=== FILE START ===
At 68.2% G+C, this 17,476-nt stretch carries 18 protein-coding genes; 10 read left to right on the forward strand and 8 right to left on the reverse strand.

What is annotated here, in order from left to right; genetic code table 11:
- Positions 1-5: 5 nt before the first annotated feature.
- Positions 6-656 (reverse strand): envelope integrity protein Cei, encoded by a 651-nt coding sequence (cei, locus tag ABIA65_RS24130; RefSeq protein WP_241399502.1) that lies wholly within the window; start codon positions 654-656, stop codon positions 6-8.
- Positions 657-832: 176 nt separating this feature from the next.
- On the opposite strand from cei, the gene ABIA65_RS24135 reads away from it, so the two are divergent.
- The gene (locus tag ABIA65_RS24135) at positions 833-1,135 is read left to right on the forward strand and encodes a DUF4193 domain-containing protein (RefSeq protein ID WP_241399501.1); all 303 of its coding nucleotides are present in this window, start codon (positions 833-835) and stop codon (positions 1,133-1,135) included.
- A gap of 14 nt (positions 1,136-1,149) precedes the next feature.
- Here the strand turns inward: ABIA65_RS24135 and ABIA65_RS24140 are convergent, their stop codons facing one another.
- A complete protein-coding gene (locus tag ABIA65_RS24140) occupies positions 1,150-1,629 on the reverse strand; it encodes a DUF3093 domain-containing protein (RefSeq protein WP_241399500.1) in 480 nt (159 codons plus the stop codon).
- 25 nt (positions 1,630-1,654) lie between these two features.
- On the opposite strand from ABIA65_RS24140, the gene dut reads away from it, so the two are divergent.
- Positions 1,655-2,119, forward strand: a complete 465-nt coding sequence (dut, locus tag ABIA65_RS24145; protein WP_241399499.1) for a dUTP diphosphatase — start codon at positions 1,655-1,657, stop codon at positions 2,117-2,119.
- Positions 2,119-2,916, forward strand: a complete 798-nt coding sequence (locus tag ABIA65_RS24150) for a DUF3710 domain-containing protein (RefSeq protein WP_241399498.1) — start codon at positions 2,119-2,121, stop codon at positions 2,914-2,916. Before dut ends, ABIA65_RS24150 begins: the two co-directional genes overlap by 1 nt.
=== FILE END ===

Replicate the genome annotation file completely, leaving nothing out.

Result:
At 68.2% G+C, this 17,476-nt stretch carries 18 protein-coding genes; 10 read left to right on the forward strand and 8 right to left on the reverse strand.

What is annotated here, in order from left to right; genetic code table 11:
- Positions 1-5: 5 nt before the first annotated feature.
- Positions 6-656 (reverse strand): envelope integrity protein Cei, encoded by a 651-nt coding sequence (cei, locus tag ABIA65_RS24130; RefSeq protein WP_241399502.1) that lies wholly within the window; start codon positions 654-656, stop codon positions 6-8.
- Positions 657-832: 176 nt separating this feature from the next.
- On the opposite strand from cei, the gene ABIA65_RS24135 reads away from it, so the two are divergent.
- The gene (locus tag ABIA65_RS24135) at positions 833-1,135 is read left to right on the forward strand and encodes a DUF4193 domain-containing protein (RefSeq protein ID WP_241399501.1); all 303 of its coding nucleotides are present in this window, start codon (positions 833-835) and stop codon (positions 1,133-1,135) included.
- A gap of 14 nt (positions 1,136-1,149) precedes the next feature.
- Here the strand turns inward: ABIA65_RS24135 and ABIA65_RS24140 are convergent, their stop codons facing one another.
- A complete protein-coding gene (locus tag ABIA65_RS24140) occupies positions 1,150-1,629 on the reverse strand; it encodes a DUF3093 domain-containing protein (RefSeq protein WP_241399500.1) in 480 nt (159 codons plus the stop codon).
- 25 nt (positions 1,630-1,654) lie between these two features.
- On the opposite strand from ABIA65_RS24140, the gene dut reads away from it, so the two are divergent.
- Positions 1,655-2,119, forward strand: a complete 465-nt coding sequence (dut, locus tag ABIA65_RS24145; protein WP_241399499.1) for a dUTP diphosphatase — start codon at positions 1,655-1,657, stop codon at positions 2,117-2,119.
- Positions 2,119-2,916, forward strand: a complete 798-nt coding sequence (locus tag ABIA65_RS24150) for a DUF3710 domain-containing protein (RefSeq protein WP_241399498.1) — start codon at positions 2,119-2,121, stop codon at positions 2,914-2,916. Before dut ends, ABIA65_RS24150 begins: the two co-directional genes overlap by 1 nt.